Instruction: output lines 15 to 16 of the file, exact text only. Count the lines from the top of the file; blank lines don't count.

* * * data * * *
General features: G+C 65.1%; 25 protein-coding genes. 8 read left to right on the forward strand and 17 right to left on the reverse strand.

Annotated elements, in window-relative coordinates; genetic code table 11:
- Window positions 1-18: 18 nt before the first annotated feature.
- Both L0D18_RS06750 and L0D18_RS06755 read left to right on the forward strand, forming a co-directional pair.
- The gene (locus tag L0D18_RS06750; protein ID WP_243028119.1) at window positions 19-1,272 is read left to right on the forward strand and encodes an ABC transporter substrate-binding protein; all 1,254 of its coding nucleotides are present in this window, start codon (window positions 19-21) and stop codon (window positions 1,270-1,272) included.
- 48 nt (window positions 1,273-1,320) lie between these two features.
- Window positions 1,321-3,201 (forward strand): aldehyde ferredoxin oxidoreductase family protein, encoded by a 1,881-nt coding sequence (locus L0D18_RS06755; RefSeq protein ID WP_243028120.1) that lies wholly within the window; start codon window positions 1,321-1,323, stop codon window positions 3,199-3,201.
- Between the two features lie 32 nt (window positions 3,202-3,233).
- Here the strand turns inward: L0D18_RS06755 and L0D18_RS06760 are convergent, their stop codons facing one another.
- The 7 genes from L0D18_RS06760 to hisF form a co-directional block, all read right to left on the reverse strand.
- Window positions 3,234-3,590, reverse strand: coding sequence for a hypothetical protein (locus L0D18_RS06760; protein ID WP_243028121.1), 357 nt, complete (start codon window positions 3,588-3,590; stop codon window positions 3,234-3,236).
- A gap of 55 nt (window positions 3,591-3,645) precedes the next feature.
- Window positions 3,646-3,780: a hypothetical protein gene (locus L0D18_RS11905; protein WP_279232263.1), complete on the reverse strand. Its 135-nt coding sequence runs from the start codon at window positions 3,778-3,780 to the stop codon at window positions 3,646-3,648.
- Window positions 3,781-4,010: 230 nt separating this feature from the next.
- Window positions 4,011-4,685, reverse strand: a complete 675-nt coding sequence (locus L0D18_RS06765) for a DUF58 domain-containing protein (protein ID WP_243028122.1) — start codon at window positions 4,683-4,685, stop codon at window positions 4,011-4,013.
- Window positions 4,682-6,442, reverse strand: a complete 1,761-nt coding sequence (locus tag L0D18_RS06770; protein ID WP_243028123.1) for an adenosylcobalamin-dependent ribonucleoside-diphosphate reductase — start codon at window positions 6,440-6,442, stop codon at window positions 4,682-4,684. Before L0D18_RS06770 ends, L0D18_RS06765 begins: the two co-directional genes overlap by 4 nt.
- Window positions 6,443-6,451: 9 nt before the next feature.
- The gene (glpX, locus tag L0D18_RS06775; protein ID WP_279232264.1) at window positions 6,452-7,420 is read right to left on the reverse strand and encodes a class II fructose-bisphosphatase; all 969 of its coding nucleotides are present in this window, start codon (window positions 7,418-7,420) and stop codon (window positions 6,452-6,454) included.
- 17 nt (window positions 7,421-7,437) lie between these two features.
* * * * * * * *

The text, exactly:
- Window positions 4,011-4,685, reverse strand: a complete 675-nt coding sequence (locus L0D18_RS06765) for a DUF58 domain-containing protein (protein ID WP_243028122.1) — start codon at window positions 4,683-4,685, stop codon at window positions 4,011-4,013.
- Window positions 4,682-6,442, reverse strand: a complete 1,761-nt coding sequence (locus tag L0D18_RS06770; protein ID WP_243028123.1) for an adenosylcobalamin-dependent ribonucleoside-diphosphate reductase — start codon at window positions 6,440-6,442, stop codon at window positions 4,682-4,684. Before L0D18_RS06770 ends, L0D18_RS06765 begins: the two co-directional genes overlap by 4 nt.